information such as their alma mater, foreign languages they speak and more. You can craft an email targeting a
  specific hiring partner to ask about openings (this method works best for internships and when you can point out
  something specific you have in common with the attorney (“I too speak French and spent a year in Paris”)) or just
  use the information to go directly to the firm’s human resources department. This method doesn’t work as well
  for corporate law or for those of you not tied to a particular specialty, as the list of law firms for each city quickly
  becomes overwhelming.

  Read the stories of current and past pre-law students as they consider the strengths of their liberal arts degrees and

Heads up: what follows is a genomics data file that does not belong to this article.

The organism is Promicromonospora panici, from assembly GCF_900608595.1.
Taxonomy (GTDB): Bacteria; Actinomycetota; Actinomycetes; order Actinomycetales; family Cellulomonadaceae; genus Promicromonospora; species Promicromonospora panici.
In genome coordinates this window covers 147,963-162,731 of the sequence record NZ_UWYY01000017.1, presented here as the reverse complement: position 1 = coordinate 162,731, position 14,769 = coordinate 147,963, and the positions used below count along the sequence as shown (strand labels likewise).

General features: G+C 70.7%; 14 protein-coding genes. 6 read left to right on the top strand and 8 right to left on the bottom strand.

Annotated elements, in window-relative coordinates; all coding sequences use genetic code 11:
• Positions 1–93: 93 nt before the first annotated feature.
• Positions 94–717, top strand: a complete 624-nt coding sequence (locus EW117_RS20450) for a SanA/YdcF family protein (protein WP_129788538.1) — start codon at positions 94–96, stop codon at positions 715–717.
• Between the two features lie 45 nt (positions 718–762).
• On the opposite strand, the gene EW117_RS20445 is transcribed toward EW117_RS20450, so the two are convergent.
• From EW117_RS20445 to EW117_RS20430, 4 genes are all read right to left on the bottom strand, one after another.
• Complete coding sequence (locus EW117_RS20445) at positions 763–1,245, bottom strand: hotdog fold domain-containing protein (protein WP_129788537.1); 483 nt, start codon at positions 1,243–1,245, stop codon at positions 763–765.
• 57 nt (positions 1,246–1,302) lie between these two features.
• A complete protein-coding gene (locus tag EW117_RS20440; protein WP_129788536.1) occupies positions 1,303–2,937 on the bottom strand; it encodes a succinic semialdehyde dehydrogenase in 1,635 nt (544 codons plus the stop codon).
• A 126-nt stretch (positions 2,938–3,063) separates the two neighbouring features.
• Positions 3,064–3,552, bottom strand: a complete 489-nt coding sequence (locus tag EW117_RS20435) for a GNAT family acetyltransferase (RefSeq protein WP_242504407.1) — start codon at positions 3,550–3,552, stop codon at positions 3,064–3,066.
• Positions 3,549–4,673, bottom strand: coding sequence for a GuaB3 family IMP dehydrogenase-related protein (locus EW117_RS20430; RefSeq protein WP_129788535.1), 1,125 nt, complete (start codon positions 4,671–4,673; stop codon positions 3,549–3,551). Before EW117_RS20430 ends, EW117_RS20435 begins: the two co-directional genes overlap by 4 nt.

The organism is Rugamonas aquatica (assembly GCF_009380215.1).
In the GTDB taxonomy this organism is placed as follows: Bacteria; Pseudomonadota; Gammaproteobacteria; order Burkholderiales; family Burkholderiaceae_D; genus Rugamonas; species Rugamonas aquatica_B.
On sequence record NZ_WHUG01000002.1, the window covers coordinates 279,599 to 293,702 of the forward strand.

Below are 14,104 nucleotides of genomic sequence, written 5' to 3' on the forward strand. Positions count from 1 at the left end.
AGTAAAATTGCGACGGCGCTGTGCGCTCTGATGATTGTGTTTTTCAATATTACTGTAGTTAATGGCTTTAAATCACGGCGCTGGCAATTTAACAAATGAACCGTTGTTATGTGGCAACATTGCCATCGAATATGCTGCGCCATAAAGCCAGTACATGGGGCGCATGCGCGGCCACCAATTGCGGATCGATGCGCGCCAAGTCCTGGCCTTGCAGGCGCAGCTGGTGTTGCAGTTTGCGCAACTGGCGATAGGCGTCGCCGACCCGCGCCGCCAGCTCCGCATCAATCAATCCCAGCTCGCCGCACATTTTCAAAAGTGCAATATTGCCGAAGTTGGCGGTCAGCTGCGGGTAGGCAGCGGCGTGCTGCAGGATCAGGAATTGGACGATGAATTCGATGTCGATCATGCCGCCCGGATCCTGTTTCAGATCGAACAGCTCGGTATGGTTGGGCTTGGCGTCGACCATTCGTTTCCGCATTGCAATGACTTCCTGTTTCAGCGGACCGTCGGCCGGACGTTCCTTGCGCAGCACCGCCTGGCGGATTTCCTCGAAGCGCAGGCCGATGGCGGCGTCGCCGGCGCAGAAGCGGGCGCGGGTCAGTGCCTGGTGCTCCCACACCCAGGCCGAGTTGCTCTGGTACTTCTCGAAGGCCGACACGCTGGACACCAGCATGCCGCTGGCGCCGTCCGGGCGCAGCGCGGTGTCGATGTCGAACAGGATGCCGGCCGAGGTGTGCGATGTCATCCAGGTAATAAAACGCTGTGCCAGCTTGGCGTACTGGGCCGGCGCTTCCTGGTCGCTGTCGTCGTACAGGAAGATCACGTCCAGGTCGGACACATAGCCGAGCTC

as they prepare for law school and working in the profession.
   Hisham Srour: After a semester in Argentina interning for a human rights organization, an internship with the
       American Bar Association in D.C. and other social justice experiences, Hisham wants to clerk for a judge after
       graduation, with the ultimate aim of becoming a federal judge.
            Read Hisham’s story:
   Eduardo Gardea: Eduardo interned for GSBT, LLP, an asset protection and estate planning law firm in Austin.
       Eduardo graduated in May 2008 and spent the summer working at GSBT and preparing for the LSAT.
            Read Eduardo’s story:

  Law firms look for students who can function in a professional environment (dress professionally, answer the phone

  professionally, etc.). Being dependable is key. Many firms look for bilingual students. The ability to multi-task and